Monday, September 5, 2011

YA book review: Airel by Aaron Patterson and Chris White

Paperback: 425 pages
Publisher: StoneHouse Ink; 1 edition (August 31, 2011)

Blurb: All Airel ever wanted to be was normal, to disappear into the crowd. But bloodlines can produce surprises, like sudden mysterious illness. Then there’s Michael Alexander, the new guy in school, who is impossibly gorgeous…and captivated by her. Somewhere in the back of her mind she can hear the sound of pages turning, and another, older story being written. It is the story of an ancient family, of great warriors, of the Sword of Light, and the struggle against an evil so terrible, so far-reaching, that it threatens everything she hopes for even now. Airel knew change would be inevitable as life went on. But can she hold on when murder and darkness begin to close in and take away everything she loves? Will she have what it takes when the truth is finally revealed?

Our review: Patterson and White have certainly created a special niche for themselves in the angel genre. Airel was unlike other celestial tales I've read. Split into two parallel storylines: one is told in the past by Kreios, a sword-wielding angelic warrior, one of the 'fallen', determined to keep his baby daughter alive and away from the clutches of evil. After the death of his beloved wife, Kreios is desperate to keep his family intact and travels to his brother's town for help getting back home, despite risking detection by the bad guys monitoring the area. The other main character is present day Airel, a regular seventeen year old girl. She gets nervous around a new cute guy at a local coffeehouse. But she is far from normal, as only she witnesses a murder, then spots the murderer outside her house, and, oh, there's the strange way she heals and the weird pain in her stomach. As Airel begins to wonder what she is, an immortal guardian will step up to protect her at all costs.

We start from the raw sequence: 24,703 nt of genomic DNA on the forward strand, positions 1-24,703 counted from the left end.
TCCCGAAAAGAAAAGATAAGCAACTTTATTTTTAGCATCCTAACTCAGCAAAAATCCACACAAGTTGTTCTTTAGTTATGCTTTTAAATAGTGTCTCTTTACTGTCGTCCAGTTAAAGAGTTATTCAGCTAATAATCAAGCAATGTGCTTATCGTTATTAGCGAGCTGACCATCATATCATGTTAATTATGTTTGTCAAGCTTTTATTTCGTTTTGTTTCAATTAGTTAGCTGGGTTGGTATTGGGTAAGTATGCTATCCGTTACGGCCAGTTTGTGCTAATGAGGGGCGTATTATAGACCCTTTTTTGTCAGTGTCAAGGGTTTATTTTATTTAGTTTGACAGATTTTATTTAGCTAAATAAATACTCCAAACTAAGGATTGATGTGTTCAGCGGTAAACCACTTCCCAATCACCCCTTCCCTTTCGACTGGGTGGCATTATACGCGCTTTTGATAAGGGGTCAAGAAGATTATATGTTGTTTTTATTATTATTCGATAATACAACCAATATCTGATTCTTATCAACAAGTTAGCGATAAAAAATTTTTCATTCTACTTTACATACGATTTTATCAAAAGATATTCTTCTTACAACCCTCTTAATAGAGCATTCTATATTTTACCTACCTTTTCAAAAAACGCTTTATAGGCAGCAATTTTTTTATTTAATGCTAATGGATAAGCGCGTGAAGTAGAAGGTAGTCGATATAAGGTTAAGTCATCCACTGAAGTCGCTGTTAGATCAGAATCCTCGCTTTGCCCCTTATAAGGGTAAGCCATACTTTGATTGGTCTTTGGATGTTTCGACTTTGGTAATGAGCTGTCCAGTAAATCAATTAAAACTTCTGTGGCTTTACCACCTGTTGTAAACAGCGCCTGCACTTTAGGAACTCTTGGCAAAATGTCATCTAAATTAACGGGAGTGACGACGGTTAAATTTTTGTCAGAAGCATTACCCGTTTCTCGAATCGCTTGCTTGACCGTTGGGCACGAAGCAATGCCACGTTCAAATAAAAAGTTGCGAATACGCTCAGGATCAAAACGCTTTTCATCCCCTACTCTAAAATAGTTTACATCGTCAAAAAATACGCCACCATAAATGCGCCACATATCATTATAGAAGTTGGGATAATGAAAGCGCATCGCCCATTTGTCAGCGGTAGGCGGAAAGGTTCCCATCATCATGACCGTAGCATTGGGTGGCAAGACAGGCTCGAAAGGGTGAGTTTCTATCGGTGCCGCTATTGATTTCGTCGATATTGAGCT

At first I didn't care much for Airel. I thought she was another eye-rolling emotional teen lamenting about her life. I found the opening chapters too slow and thought she told us too much about herself instead of showing us her life. Her story didn't pick up for me until Chapter 7 when she heads to the mall with her bestie, Kim, and James and Michael. I began to see more of Airel as a person as she interacted with friends. And just as I was getting into the story, Chapter 9's abrupt change in point-of-view threw me out the story by introducing the more adult, dry and intense immortal Kreios. From the intimacy of first person I had to adjust to third person.

The good news is I did adjust. Kreios was such a demanding presence--I wanted to learn more about his story and what his connection to Airel would be. What I didn't enjoy was the distance between their viewpoints. First there would be Airel for many chapters (like 1 through 8), then Kreios for a bunch, and back to her. I would have liked to see their chapters alternate in order to maintain the tension. At times Kreios' story lagged in parts, drawing out the book. When Airel and her boyfriend Michael are abducted in a parking lot after their first date, the story took off for me and I became fully involved. Kudos to the authors for the sweet twist towards the end and for letting me know this was the first in a series.